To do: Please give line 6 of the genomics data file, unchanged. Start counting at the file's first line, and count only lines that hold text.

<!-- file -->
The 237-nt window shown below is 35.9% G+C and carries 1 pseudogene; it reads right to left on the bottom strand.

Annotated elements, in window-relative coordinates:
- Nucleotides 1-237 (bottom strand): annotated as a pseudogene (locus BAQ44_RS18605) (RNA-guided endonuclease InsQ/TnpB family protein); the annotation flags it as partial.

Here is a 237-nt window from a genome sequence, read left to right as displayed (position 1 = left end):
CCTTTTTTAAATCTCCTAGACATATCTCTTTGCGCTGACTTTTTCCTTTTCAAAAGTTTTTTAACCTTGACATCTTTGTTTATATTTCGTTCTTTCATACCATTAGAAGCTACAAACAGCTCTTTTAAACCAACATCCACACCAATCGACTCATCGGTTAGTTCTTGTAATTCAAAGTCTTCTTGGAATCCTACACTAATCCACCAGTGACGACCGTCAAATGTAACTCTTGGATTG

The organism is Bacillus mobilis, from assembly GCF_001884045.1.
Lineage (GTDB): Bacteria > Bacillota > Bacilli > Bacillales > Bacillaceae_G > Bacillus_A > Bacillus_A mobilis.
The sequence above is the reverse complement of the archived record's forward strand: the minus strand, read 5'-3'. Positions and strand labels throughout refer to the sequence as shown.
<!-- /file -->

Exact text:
The organism is Bacillus mobilis, from assembly GCF_001884045.1.